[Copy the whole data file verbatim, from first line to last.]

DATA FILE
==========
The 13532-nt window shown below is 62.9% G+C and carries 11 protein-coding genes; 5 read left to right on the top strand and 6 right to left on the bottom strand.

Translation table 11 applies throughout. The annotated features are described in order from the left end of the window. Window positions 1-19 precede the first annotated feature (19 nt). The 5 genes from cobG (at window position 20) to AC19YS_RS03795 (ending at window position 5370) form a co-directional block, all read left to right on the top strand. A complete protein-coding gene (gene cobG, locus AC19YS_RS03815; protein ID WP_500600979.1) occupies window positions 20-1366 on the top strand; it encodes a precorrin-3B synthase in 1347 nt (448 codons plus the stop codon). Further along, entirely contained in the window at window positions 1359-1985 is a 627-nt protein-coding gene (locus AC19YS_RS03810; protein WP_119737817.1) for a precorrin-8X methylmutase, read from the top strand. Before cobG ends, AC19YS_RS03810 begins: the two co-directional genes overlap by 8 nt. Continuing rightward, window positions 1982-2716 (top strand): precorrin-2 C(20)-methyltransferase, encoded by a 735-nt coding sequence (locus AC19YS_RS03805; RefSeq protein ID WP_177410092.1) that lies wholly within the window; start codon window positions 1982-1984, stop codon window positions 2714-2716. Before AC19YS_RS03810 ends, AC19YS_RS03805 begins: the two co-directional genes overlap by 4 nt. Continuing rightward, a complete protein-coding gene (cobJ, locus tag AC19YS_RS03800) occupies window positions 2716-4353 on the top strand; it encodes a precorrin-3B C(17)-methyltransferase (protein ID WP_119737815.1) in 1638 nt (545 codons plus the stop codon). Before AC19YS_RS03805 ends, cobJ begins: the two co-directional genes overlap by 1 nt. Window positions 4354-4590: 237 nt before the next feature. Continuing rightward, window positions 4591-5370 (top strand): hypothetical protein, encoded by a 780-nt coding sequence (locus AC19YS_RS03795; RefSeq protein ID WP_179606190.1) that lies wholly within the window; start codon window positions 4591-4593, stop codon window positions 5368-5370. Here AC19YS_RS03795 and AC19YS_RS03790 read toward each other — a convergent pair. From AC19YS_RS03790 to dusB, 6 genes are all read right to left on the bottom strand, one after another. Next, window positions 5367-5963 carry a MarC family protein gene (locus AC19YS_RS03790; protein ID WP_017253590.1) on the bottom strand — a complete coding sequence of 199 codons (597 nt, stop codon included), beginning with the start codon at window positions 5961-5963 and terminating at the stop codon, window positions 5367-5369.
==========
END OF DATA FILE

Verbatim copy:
The 13532-nt window shown below is 62.9% G+C and carries 11 protein-coding genes; 5 read left to right on the top strand and 6 right to left on the bottom strand.

Translation table 11 applies throughout. The annotated features are described in order from the left end of the window. Window positions 1-19 precede the first annotated feature (19 nt). The 5 genes from cobG (at window position 20) to AC19YS_RS03795 (ending at window position 5370) form a co-directional block, all read left to right on the top strand. A complete protein-coding gene (gene cobG, locus AC19YS_RS03815; protein ID WP_500600979.1) occupies window positions 20-1366 on the top strand; it encodes a precorrin-3B synthase in 1347 nt (448 codons plus the stop codon). Further along, entirely contained in the window at window positions 1359-1985 is a 627-nt protein-coding gene (locus AC19YS_RS03810; protein WP_119737817.1) for a precorrin-8X methylmutase, read from the top strand. Before cobG ends, AC19YS_RS03810 begins: the two co-directional genes overlap by 8 nt. Continuing rightward, window positions 1982-2716 (top strand): precorrin-2 C(20)-methyltransferase, encoded by a 735-nt coding sequence (locus AC19YS_RS03805; RefSeq protein ID WP_177410092.1) that lies wholly within the window; start codon window positions 1982-1984, stop codon window positions 2714-2716. Before AC19YS_RS03810 ends, AC19YS_RS03805 begins: the two co-directional genes overlap by 4 nt. Continuing rightward, a complete protein-coding gene (cobJ, locus tag AC19YS_RS03800) occupies window positions 2716-4353 on the top strand; it encodes a precorrin-3B C(17)-methyltransferase (protein ID WP_119737815.1) in 1638 nt (545 codons plus the stop codon). Before AC19YS_RS03805 ends, cobJ begins: the two co-directional genes overlap by 1 nt. Window positions 4354-4590: 237 nt before the next feature. Continuing rightward, window positions 4591-5370 (top strand): hypothetical protein, encoded by a 780-nt coding sequence (locus AC19YS_RS03795; RefSeq protein ID WP_179606190.1) that lies wholly within the window; start codon window positions 4591-4593, stop codon window positions 5368-5370. Here AC19YS_RS03795 and AC19YS_RS03790 read toward each other — a convergent pair. From AC19YS_RS03790 to dusB, 6 genes are all read right to left on the bottom strand, one after another. Next, window positions 5367-5963 carry a MarC family protein gene (locus AC19YS_RS03790; protein ID WP_017253590.1) on the bottom strand — a complete coding sequence of 199 codons (597 nt, stop codon included), beginning with the start codon at window positions 5961-5963 and terminating at the stop codon, window positions 5367-5369.